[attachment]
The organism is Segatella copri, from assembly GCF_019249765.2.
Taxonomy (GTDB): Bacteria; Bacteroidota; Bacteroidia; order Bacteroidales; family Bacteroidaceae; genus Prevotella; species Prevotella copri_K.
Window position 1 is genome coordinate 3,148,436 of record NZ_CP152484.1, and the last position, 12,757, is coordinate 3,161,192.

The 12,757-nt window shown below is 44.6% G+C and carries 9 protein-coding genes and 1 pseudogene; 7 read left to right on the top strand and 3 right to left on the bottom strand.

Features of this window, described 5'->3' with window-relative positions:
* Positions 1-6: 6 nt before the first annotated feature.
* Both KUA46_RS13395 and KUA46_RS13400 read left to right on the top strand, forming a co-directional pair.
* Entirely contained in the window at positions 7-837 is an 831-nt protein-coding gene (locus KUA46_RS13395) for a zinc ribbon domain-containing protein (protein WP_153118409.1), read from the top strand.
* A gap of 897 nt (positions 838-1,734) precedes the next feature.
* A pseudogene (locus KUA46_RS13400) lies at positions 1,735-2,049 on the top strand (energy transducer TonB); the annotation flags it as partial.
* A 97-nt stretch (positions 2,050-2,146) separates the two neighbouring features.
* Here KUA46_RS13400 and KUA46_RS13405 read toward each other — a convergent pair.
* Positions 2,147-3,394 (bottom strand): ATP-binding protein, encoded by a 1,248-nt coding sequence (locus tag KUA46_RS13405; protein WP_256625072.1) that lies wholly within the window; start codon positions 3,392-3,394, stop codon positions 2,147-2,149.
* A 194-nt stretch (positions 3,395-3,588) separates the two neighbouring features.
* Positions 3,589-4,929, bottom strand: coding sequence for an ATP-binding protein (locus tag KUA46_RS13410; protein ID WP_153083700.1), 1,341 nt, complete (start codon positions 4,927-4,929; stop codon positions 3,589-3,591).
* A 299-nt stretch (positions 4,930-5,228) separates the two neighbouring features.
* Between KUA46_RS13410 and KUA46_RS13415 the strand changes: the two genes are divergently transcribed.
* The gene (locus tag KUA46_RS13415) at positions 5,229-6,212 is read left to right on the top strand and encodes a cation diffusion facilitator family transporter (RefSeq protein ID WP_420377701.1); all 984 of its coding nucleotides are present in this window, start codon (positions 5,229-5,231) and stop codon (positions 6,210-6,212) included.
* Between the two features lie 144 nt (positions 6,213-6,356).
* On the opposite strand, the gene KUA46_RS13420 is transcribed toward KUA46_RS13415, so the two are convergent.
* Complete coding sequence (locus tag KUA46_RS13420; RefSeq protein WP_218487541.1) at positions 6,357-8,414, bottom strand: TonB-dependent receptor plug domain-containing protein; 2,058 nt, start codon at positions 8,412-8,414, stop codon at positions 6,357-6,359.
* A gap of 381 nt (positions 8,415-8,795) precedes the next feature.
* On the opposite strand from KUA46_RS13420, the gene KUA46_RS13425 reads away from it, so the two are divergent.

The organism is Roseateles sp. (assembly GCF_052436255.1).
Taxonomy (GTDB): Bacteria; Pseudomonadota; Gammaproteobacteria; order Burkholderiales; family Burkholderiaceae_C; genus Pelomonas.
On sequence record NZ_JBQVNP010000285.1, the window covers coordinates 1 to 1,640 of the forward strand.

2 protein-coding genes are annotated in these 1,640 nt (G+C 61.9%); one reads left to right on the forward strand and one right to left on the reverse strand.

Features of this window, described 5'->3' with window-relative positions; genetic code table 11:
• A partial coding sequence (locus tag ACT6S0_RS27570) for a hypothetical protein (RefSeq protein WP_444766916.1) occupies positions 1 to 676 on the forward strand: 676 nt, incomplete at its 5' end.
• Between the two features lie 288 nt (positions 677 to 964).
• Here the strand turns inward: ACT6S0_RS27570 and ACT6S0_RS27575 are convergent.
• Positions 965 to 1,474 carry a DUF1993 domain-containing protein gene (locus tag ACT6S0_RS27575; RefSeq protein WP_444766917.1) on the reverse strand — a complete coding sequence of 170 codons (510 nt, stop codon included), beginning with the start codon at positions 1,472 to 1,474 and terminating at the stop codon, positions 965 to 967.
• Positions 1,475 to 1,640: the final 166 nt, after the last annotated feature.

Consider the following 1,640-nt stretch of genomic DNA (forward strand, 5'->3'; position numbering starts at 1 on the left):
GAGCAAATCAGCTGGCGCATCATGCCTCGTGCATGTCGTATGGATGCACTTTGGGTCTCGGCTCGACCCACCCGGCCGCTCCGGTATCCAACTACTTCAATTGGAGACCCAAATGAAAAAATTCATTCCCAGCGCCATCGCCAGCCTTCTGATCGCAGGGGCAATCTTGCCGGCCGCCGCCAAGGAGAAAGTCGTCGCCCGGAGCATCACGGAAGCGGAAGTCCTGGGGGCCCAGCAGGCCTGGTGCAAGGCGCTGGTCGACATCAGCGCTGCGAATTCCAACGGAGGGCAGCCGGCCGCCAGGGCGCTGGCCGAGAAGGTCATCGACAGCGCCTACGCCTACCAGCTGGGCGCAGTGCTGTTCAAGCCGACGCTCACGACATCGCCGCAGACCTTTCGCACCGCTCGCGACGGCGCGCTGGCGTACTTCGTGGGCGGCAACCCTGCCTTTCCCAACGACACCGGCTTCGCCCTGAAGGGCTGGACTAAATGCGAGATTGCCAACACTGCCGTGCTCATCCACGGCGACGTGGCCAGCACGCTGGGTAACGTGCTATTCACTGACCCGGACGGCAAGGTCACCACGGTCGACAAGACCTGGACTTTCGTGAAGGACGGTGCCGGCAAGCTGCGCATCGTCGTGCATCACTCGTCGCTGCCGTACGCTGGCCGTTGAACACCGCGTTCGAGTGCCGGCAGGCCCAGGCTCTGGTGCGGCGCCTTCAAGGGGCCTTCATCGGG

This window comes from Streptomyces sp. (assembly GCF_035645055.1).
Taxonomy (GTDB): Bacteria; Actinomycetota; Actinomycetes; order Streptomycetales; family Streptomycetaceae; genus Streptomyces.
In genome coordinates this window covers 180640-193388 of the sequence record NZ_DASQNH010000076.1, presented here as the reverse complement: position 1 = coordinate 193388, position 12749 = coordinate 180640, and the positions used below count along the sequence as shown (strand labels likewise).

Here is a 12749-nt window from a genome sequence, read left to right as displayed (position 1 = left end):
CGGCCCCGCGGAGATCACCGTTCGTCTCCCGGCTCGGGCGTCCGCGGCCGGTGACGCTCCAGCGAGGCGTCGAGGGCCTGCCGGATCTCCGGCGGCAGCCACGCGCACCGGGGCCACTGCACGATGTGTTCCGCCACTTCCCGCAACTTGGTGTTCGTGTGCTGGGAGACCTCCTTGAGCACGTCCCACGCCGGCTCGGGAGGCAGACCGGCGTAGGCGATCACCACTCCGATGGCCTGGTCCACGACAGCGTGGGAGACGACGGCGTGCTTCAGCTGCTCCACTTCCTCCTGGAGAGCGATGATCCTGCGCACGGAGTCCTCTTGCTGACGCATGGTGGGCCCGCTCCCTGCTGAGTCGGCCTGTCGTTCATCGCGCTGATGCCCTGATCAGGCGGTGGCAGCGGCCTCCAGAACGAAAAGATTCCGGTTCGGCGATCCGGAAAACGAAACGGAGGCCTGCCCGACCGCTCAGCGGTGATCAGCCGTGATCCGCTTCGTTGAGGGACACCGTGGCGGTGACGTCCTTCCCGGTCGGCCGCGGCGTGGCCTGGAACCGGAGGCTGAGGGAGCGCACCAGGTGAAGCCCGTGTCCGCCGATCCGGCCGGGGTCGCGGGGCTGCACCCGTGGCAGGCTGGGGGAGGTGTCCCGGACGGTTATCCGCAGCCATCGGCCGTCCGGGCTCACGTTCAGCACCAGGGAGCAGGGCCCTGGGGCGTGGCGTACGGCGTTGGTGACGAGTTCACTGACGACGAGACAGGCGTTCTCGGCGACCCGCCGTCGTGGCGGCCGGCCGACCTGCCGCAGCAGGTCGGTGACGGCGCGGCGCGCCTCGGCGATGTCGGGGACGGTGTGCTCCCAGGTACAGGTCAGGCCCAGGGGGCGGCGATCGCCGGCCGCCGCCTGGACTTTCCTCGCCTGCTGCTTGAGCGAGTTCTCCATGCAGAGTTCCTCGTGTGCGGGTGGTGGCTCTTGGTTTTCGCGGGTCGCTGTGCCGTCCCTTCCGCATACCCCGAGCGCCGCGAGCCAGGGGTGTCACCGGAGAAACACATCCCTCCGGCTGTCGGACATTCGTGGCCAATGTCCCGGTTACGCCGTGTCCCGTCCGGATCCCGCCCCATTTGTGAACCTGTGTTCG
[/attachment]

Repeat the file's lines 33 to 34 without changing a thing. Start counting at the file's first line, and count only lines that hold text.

• Positions 1,475 to 1,640: the final 166 nt, after the last annotated feature.

Consider the following 1,640-nt stretch of genomic DNA (forward strand, 5'->3'; position numbering starts at 1 on the left):